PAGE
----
The Science of How to Make Cannabutter
Cannabis in its raw form contains tetrahydrocannabinolic acid (THCA) and cannabidiolic acid (CBDA), the non-psychoactive precursors to THC and CBD, respectively. To convert these compounds into their active forms, we apply a process called decarboxylation, which involves heating cannabis to release its full potential.
When creating cannabutter, the goal is to extract cannabinoids, primarily THC and CBD, along with terpenes, the aromatic compounds that give each strain its unique aroma and flavor. As these compounds are fat-soluble, butter is a great medium to absorb them.
1 ounce of your favorite cannabis flower
1 pound (4 sticks) of unsalted butter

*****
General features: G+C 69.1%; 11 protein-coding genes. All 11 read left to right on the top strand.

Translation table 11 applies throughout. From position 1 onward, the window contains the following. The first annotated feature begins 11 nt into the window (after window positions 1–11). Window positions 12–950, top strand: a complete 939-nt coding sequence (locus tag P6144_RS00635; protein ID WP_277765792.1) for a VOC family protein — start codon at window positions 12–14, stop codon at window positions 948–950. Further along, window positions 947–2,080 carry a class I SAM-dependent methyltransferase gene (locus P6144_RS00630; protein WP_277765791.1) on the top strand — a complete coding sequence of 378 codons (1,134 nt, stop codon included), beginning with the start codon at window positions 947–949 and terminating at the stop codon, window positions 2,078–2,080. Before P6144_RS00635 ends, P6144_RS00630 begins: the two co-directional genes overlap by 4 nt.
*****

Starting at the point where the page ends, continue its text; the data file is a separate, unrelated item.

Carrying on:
Cheesecloth or fine strainer
Baking tray and parchment paper
Step 1: Decarboxylation
Preheat your oven to 240°F (115°C), which is the optimal temperature for decarboxylation. Grind your cannabis until it’s coarsely ground (not too fine). Spread the ground cannabis evenly on a baking tray lined with parchment paper. Bake for 30-40 minutes, stirring every 10 minutes to ensure even heating. Your cannabis should turn a light to medium brown color and will be very dry.
Step 2: Slow Simmer
While your cannabis is cooling, melt your butter in a saucepan on low heat. Once the butter has melted, add your decarboxylated cannabis into the pan and stir well. Simmer the mixture on low heat (ideally between 160°F and 200°F) for 2 to 3 hours. Stir occasionally. This slow simmer allows for full extraction of the cannabinoids.
Step 3: Straining
After simmering, strain the mixture through a cheesecloth or a fine strainer into a glass container. Be sure to squeeze out as much liquid as possible from the plant material. Discard the leftover plant material.
Step 4: Cooling
Cover the glass container and refrigerate it for a couple of hours. The butter will rise to the top, separate from the water, and solidify.